Dead nettle is anti-microbial, anti-fungal and is a source of quercetin, making it anti-inflammatory. Henbit is a fever reducer, diuretic and helps aid digestion. It has been known as a "bloat-buster". Henbit is also a mild stimulant. Overeating either one can have a laxative effect.

One should wait to harvest these plants until after they flower. Once they have their distinctive flowers, they are not easily confused with other plants that should not be eaten.

Henbit can be invasive and self seeds easily everywhere. Like any mint, if you are interested in growing it for food, maybe keep it in a large pot. It might take over the garden. I have it growing in my lawn but I am considering putting some in a pot where it is easier to separate from the grass. 

I would like some dead nettle, as well, and do know someone who has it growing in her yard. I might cut it down for her and move a plant to my garden. (I probably won't get there. It's a time issue. I don't have any!!)



Goldenrod is one of those wild flowers that people take for granted and consider a weed. So did I, until this year. I have begun to do a lot of research into medicinal herbs, focusing on what I have growing here. We have been blessed with so much growing here in the way of medicinal herbs, right at our fingertips! Goldenrod is one of them!

Goldenrod (Solidago) flower tea is used to treat most urinary tract problems, as well as inflammation of the intestines and kidney problems, especially kidney stones.

It is antiseptic, anti-inflammatory and antifungal making it useful for healing all kinds of sores and wounds externally.

The chemicals in goldenrod are specifically effective against infection from the Candida fungus, which causes all kinds of yeast infections and oral thrush in the human body. Goldenrod tea is also effective in the treatment of chronic sore throats, in alleviating chronic congestion in the nasal passages as well as in treating problems such as diarrhea and other digestive disorders.

Goldenrod tea can also be used as a mouthwash or as a douche for the treatment of yeast infections in the vaginal cavity.

Another "weed" that turns out to be a great herb. I have some drying now for tea and plan to cut and dry a lot more before winter comes. I am putting it in my immune boosting winter tea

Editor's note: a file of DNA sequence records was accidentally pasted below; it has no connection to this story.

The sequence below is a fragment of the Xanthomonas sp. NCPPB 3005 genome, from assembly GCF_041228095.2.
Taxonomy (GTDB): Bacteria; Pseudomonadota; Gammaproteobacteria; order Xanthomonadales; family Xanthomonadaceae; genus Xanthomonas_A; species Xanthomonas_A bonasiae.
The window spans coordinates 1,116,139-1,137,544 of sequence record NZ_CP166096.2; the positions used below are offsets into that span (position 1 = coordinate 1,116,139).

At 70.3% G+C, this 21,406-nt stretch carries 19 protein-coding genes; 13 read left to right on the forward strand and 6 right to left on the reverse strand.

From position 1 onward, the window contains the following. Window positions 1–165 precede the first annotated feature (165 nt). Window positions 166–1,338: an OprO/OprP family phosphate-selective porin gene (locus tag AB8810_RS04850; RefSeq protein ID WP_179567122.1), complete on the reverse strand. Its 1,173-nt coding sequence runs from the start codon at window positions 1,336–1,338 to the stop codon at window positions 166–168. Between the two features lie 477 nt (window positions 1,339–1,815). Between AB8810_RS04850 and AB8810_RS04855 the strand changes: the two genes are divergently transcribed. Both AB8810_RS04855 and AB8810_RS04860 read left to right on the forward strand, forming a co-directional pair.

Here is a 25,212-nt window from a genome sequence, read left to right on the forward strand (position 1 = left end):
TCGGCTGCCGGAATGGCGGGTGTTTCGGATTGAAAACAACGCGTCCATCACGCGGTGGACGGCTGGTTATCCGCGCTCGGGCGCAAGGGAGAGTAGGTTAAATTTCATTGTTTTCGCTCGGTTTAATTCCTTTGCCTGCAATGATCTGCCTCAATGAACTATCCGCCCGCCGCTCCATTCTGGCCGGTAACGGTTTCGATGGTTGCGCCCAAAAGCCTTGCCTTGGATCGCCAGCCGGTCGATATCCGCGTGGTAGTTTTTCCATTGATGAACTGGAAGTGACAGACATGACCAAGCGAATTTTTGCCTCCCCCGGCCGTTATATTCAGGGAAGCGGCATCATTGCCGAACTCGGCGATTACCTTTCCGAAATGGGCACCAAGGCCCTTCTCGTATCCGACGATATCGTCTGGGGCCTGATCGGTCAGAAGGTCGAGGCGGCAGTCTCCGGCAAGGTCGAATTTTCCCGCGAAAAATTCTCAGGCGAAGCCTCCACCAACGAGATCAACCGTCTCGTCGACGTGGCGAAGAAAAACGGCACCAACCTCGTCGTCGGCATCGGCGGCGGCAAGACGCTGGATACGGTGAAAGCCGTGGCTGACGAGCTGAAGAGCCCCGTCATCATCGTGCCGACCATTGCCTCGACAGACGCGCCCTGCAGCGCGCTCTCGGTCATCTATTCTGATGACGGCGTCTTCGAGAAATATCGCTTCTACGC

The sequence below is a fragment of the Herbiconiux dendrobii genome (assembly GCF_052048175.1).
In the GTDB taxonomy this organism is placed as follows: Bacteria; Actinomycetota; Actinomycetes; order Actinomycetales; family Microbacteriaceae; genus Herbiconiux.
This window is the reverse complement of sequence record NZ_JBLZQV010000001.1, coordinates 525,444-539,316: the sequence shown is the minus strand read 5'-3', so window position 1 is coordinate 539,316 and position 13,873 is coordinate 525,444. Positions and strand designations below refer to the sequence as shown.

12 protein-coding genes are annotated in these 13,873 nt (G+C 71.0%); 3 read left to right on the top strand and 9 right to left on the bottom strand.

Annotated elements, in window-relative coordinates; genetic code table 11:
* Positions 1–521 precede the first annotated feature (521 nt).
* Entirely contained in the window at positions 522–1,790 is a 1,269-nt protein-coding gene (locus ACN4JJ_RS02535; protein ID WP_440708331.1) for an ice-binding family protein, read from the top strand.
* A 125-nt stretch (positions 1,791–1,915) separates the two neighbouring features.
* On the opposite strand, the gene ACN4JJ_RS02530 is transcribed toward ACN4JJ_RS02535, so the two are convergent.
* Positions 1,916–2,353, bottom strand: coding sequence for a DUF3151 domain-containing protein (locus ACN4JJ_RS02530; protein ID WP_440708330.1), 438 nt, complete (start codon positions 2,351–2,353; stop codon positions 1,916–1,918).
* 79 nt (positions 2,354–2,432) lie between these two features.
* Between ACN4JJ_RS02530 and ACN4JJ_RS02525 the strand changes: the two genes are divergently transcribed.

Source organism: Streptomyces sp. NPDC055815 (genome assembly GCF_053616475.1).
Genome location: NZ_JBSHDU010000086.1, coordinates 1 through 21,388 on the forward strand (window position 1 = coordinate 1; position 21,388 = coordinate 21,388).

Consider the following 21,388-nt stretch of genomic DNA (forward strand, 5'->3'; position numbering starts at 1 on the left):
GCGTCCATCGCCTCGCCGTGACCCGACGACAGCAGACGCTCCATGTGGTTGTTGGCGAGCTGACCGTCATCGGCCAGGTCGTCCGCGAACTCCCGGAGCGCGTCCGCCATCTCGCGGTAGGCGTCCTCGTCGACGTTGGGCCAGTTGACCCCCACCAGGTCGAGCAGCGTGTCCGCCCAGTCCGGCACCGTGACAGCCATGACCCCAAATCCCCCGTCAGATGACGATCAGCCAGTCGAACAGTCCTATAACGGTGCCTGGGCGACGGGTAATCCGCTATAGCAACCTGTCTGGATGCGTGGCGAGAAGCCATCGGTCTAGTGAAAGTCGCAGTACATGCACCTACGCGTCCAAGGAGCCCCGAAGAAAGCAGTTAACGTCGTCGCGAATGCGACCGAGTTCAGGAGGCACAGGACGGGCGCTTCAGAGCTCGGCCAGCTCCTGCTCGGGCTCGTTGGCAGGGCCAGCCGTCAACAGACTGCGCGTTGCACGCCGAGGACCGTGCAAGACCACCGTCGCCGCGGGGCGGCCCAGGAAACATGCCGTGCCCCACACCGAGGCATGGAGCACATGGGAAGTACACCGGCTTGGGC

Stinging Nettle - A Strong Medicinal Herb

Stinging Nettle

One of the Strongest Herbs for 
Health Out There! 

Stinging nettle (Urtica 
dioica) is packed with vitamins, minerals, and trace minerals along with hefty dose of potent phytonutrients including deep-green chlorophyll and carotenoids. In fact, more than 100 chemical components have been identified in nettle, including:

Minerals – iron, phosphorus, potassium, calcium, magnesium, manganese, copper, boron, strontium

Vitamins - A, C, K, and B vitamins

Phytonutrients - chlorophyll, beta-carotene, lutein, zeaxanthin, quercetin, rutin
NOTE: The sting isn't dangerous, and the red skin + itch will subside within about half an hour ... there's really no need to find the nearest ER and rush over there, just cos a nettle stung you. 

Nettle tea, made from dried nettle leaves, is perhaps best known for its high mineral content. The leaves are packed with more minerals, especially magnesium and calcium, than a number of other medicinal herbs. One recent study found that dried nettle leaf has more magnesium, calcium, phosphorus, potassium, boron, and strontium than dried chamomile, peppermint, sage, St. John’s wort, linden, and lemon balm. 
Nettles in any form are good for hayfever allergies. 
That translates into having more energy, mental acuity, disease resilience and radiant well-being
In addition to its high nutrient content, results from preliminary studies show that stinging nettle has many other health-promoting properties. For example, nettle has been shown to:
  • The natural polyphenols in nettle leaves are thought to be responsible the powerful antioxidant abilities of nettle tea. 
  • Fight infections. Nettles have antiviral, antibacterial, and antifungal effects. 
  • Decrease inflammation. Nettles work as a natural anti-inflammatory through a number of different mechanisms.